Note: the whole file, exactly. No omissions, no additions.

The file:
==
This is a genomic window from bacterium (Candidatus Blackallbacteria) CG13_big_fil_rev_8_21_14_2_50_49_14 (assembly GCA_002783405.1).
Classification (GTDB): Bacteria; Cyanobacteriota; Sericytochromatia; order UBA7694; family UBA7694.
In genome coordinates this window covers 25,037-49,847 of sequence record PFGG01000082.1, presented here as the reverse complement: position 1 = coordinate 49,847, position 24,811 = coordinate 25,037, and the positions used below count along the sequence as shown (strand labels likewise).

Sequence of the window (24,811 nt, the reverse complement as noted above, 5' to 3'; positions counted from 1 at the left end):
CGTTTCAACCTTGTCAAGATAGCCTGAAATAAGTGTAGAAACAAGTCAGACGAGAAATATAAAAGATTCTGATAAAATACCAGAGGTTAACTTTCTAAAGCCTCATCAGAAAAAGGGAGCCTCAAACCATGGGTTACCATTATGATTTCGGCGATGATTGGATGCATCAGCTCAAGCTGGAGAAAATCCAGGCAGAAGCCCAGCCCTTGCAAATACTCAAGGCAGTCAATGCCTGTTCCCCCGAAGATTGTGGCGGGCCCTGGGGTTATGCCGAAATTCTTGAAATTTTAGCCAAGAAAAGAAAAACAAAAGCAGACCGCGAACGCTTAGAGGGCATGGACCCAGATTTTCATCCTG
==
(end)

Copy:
This is a genomic window from bacterium (Candidatus Blackallbacteria) CG13_big_fil_rev_8_21_14_2_50_49_14 (assembly GCA_002783405.1).
Classification (GTDB): Bacteria; Cyanobacteriota; Sericytochromatia; order UBA7694; family UBA7694.
In genome coordinates this window covers 25,037-49,847 of sequence record PFGG01000082.1, presented here as the reverse complement: position 1 = coordinate 49,847, position 24,811 = coordinate 25,037, and the positions used below count along the sequence as shown (strand labels likewise).

Sequence of the window (24,811 nt, the reverse complement as noted above, 5' to 3'; positions counted from 1 at the left end):
CGTTTCAACCTTGTCAAGATAGCCTGAAATAAGTGTAGAAACAAGTCAGACGAGAAATATAAAAGATTCTGATAAAATACCAGAGGTTAACTTTCTAAAGCCTCATCAGAAAAAGGGAGCCTCAAACCATGGGTTACCATTATGATTTCGGCGATGATTGGATGCATCAGCTCAAGCTGGAGAAAATCCAGGCAGAAGCCCAGCCCTTGCAAATACTCAAGGCAGTCAATGCCTGTTCCCCCGAAGATTGTGGCGGGCCCTGGGGTTATGCCGAAATTCTTGAAATTTTAGCCAAGAAAAGAAAAACAAAAGCAGACCGCGAACGCTTAGAGGGCATGGACCCAGATTTTCATCCTG